Living in a city that is packed with improv teams and companies, I was excited to see a team with something fresh. I was also truly enthused to see a group from Korea – a country where I have spent considerable amount of time. My hopes were that they would use their Korean stories to infuse the scenes or as a launching pad for suggestions.
The show began loosely and with just the right amount of energy – running onto the stage and getting suggestions from the audience. But there was no introduction of their names and nothing about their unique background. They decided to bring a special guest onstage who is in another show – a very charitable thing to do. They handed over the energy of the show to someone sharing the spot in the same venue, which is a lovely promo but a daring choice! She performed a monologue on women and bees and then the troupe used this as suggestions for their long form.
So the idea is that they are melding short and long form improv together. Short form being the types of games featured in theatresports and long form being a flow of open scenes with edits, like a Harold. I think they did themselves a disservce by bringing a person on to do a staged monologue rather than connecting to their audience off the top or getting someone to get a suggestion and then improvise a monologue. It was an interesting choice as well to do long form set first. Usually a quicker, faster paced, games set with lots of audience involvement gets the crowd engaged and then affords a group some longer scenes.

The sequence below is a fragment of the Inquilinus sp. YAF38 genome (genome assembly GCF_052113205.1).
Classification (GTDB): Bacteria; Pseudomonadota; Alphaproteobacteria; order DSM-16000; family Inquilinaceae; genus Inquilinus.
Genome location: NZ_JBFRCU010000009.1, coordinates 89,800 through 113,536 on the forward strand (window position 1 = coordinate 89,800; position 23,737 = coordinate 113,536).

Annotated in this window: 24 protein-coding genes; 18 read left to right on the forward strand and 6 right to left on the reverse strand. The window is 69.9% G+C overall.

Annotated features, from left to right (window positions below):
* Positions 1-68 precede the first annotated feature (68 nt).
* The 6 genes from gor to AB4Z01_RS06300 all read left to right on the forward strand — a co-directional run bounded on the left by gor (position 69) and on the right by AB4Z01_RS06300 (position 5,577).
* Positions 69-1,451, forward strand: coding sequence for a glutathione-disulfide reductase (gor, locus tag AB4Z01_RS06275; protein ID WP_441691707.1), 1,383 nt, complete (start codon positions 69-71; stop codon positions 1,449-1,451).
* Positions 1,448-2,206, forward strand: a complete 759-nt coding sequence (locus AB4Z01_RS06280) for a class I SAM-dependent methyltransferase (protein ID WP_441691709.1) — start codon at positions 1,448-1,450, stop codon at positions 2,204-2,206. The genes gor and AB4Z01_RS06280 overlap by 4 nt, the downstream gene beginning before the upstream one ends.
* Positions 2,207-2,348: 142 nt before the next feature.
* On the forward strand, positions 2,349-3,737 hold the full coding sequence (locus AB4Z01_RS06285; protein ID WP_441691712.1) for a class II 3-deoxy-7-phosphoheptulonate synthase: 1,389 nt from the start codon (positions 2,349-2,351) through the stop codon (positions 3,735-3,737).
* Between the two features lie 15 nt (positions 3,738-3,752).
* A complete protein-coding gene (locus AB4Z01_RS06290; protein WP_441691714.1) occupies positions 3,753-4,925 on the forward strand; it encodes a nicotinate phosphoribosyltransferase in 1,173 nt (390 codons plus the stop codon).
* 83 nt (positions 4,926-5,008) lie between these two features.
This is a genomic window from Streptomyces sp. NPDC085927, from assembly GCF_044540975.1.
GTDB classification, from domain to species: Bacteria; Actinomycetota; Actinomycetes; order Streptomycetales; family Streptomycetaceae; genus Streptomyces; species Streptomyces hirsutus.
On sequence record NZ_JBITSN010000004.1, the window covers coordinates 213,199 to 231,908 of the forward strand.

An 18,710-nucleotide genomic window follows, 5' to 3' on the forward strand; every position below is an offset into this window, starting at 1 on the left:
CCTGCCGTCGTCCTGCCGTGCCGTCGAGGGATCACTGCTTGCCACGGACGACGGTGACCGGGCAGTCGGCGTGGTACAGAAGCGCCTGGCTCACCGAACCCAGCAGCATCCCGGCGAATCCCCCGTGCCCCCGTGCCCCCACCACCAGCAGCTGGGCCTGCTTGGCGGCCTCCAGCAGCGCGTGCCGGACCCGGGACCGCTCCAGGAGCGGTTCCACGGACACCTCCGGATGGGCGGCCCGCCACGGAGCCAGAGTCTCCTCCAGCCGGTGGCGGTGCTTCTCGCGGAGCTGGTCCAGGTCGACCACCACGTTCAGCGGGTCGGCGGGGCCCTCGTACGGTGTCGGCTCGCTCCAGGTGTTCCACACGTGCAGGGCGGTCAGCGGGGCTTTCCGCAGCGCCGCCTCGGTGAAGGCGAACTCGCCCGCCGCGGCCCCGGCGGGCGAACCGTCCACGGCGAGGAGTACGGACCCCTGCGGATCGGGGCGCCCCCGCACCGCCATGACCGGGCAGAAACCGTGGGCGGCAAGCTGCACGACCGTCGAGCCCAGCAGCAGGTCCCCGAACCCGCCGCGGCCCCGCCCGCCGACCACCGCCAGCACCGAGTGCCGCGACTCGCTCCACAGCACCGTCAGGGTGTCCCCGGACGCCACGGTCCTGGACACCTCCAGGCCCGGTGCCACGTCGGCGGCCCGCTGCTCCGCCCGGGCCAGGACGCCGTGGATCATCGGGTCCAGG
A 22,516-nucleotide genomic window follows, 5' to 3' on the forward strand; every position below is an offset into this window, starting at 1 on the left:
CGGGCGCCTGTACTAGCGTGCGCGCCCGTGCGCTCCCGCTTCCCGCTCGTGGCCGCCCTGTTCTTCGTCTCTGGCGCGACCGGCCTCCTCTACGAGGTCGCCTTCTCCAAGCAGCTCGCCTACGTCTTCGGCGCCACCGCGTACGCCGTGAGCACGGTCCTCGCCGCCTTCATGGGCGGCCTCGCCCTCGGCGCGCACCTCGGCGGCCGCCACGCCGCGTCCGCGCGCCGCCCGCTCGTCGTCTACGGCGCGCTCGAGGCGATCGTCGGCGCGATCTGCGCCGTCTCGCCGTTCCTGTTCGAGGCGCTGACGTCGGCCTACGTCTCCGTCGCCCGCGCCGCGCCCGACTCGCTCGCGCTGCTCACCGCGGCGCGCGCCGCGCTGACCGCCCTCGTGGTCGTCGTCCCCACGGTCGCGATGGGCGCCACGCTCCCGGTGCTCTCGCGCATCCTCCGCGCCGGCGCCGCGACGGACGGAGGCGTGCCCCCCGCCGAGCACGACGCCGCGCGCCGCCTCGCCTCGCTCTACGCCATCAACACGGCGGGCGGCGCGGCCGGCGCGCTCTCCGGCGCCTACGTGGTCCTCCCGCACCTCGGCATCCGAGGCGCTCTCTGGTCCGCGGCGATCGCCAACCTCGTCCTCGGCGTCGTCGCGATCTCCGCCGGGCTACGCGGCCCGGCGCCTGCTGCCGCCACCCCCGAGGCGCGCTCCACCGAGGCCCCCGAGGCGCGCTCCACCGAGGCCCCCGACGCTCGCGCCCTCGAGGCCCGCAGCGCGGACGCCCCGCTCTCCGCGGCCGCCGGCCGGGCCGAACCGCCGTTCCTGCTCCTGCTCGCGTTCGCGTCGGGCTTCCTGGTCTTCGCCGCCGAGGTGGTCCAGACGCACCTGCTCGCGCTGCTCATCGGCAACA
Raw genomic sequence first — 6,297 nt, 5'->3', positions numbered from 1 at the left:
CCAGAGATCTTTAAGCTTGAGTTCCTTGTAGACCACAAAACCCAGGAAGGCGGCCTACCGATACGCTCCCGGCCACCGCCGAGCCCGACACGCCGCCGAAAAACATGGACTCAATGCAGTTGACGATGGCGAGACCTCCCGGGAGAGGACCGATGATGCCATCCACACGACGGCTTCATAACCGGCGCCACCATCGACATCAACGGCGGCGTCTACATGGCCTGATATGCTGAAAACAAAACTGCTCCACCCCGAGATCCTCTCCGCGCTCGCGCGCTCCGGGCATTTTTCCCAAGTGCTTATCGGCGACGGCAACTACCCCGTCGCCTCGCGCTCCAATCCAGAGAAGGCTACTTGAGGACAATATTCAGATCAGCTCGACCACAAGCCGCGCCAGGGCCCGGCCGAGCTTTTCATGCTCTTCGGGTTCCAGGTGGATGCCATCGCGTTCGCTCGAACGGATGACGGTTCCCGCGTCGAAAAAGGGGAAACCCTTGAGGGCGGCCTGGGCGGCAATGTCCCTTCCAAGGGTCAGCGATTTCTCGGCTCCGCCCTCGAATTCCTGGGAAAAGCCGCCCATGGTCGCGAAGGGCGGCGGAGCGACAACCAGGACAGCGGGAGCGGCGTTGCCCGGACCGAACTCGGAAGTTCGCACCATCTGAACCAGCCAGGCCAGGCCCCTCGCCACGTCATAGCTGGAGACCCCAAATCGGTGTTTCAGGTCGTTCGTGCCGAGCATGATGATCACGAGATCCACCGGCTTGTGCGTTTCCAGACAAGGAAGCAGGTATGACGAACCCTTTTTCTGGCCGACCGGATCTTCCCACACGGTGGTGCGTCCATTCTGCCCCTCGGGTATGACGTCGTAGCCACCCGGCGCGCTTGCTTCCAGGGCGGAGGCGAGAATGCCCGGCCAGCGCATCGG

The first rule of improv is listening. The first rule that goes out the window when a team is nervous, is listening. They did their best, but offers were missed. Scenes went to the land of crazy continually – which may work for a bigger crowd or a bar in Itaewon but not so much on a Friday afternoon. Again, more of the short form off the top might have helped in this department.
Some really fun character choices and some great and specific object work were highlights for me, particularly with a hotel cart that takes a long time to set up. I also would have personally preferred to see them onstage throughout the show. Running on and off stage broke the energy up and with a small crowd, there is no energy to spare. Sad because, there is some improv muscle here and some true talent.
Absent was anything Korean, or about Korean teaching. This edge and communal experience would have given this team such a fresh and interesting perspective and made for some grounded scene work.
I enjoyed their take on the game “Freeze” (sort of a combination of techniques known as “Painting the scene” and “Puppets”) – which was the one short form game that found its way in for the second long form set. Improv shows have off nights and it sucks to have to review one when you know this group has likely had some great sets. But to get bums in seats in a festival and in a city that features some of the best improvisors in the world, you’ve got to bring your “A” game or structure your show in a way that creates a wider margin for error.
Shlong Form Improv performs at The Robert Gill Theatre, 214 College St.
Tue, July 12 10:45 PM
Thu, July 14 5:15 PM
Fri, July 15 8:00 PM
Sat, July 16 Noon
Tickets: – All individual Fringe tickets are $10 ($5 for FringeKids) at the door (cash only).
– Tickets are available online at www.fringetoronto.com, by phone at 416-966-1062, in person at The Randolph Centre for the Arts, 736 Bathurst Street (Advance tickets are $11 – $10+$1 convenience fee)
– Several money-saving passes are available if you plan to see at least 5 show